Egret stepped out into the hall. A bullet traced a hot, wet line along the side of her face and another hammered into the armored vest she wore under the coat. She fired her pistol down the hall at the distant, shifting shadows. Her dozen extra hands did the same. Bullets riddled the alien appendages shielding her and new ones sprouted to take their places. The exchange lasted mere seconds, but Egret was already dragging too many limp limbs along by the end. The coat's entire weight surely would have broken her back if was not helping her walk up to her latest victims.

Egret stared mutely at the corpses of an Alpha-1 strike team. It was impossible to mistake them for anyone else, not when she had spent so much time wearing the same armor, the same inhuman masks. She felt invincible back then. New arms sprouted to poke and prod the bodies as she walked past, yanking tiny trinkets off them before moving on. Others picked up fallen weapons, grasping rifles in dripping tentacles and chitinous claws. The furthest soldier out was still breathing as Egret passed, chest heaving and leaking blood. They tried to say something as a flurry of arms grabbed them, and didn't manage to before being pulled inside her coat. Egret could not have cared less about what fate they met in there.

She fumed through clenched teeth. She seethed. That Alpha-1 would ever turn on the Overseers, let alone her Overseer. That they were so spineless. She stomped one foot down, the immense weight of the coat balanced by countless hands padding alongside her boots. She stomped the other down and more hands followed suit. Had she ever felt angrier? Could she feel angrier? This was worse than any patricide, worse than any matricide, and worse than any deicide too. This was grass slaying the sun. This was birds maiming the sky. The intercom crackled as she walked, a long cape of bleeding arms trailing out behind her.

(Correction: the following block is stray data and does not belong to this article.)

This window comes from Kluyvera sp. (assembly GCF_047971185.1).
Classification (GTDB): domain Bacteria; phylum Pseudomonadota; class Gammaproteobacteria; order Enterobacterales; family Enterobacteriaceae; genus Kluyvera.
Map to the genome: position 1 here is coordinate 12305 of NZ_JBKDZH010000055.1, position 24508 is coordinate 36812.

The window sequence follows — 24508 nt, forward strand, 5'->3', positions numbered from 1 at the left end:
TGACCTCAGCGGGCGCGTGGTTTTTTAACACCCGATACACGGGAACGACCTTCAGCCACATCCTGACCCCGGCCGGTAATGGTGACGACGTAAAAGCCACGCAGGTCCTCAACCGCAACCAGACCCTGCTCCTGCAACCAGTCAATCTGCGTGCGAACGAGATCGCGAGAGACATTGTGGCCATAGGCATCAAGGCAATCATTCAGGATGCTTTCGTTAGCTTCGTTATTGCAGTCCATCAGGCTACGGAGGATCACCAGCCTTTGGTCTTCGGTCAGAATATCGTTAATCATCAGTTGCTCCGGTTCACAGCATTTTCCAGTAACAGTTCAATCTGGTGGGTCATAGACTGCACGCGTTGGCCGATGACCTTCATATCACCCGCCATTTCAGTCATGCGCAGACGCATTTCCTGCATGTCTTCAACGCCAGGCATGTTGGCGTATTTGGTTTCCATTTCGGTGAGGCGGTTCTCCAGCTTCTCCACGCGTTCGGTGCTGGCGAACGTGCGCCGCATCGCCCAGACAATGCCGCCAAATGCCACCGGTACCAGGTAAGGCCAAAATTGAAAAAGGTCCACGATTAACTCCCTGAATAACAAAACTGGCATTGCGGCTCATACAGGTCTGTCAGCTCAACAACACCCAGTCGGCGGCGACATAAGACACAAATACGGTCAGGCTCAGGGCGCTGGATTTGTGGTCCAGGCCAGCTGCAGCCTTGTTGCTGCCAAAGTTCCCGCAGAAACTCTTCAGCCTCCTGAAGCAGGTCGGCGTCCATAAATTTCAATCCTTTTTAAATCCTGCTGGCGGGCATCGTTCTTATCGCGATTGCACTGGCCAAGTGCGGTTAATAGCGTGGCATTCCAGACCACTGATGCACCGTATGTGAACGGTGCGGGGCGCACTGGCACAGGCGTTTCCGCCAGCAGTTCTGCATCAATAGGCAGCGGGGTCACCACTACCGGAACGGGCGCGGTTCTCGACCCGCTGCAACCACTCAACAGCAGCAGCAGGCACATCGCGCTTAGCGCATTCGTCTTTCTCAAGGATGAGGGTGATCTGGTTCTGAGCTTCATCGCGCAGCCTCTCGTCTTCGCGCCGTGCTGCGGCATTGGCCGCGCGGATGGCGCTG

"Wren," came the crackling voice from everywhere at once. "Agent Cooper-Hughes. I know it's you in there. I recognize you." Except Egret wasn't either of those people anymore. "This is Coxswain. You have one chance to bring me the former Overseer-6 and surrender. I'll overlook your desertion if you do. Otherwise, I'll be forced to take unpleasant measures."

Unpleasant measures, that was a good phrase for what was about to happen. Her former superior was no doubt thinking of the usual things: the explosive teeth they jammed into new recruits' mouths or the kill agents stuffed into the brains. Well, he could try, but her measures were more unpleasant by far.

Garbled noise poured out of loudspeakers as Egret stalked the halls, bits of songs and clips of movies strung together with numbers and letters. It looped over and over, but none of it found purchase in her mind. Long tentacles slithered out from within the coat, followed by bony limbs with hook-clawed paws. They reached out through doors and around corners, dragging back black-clad agents with them. Silent or shouting, flailing or shooting, each was pulled into the coat's lining. The countless arms were too heavy for Egret's legs, but it carried her along. Whether it still followed her will was meaningless so long as their destination was the same.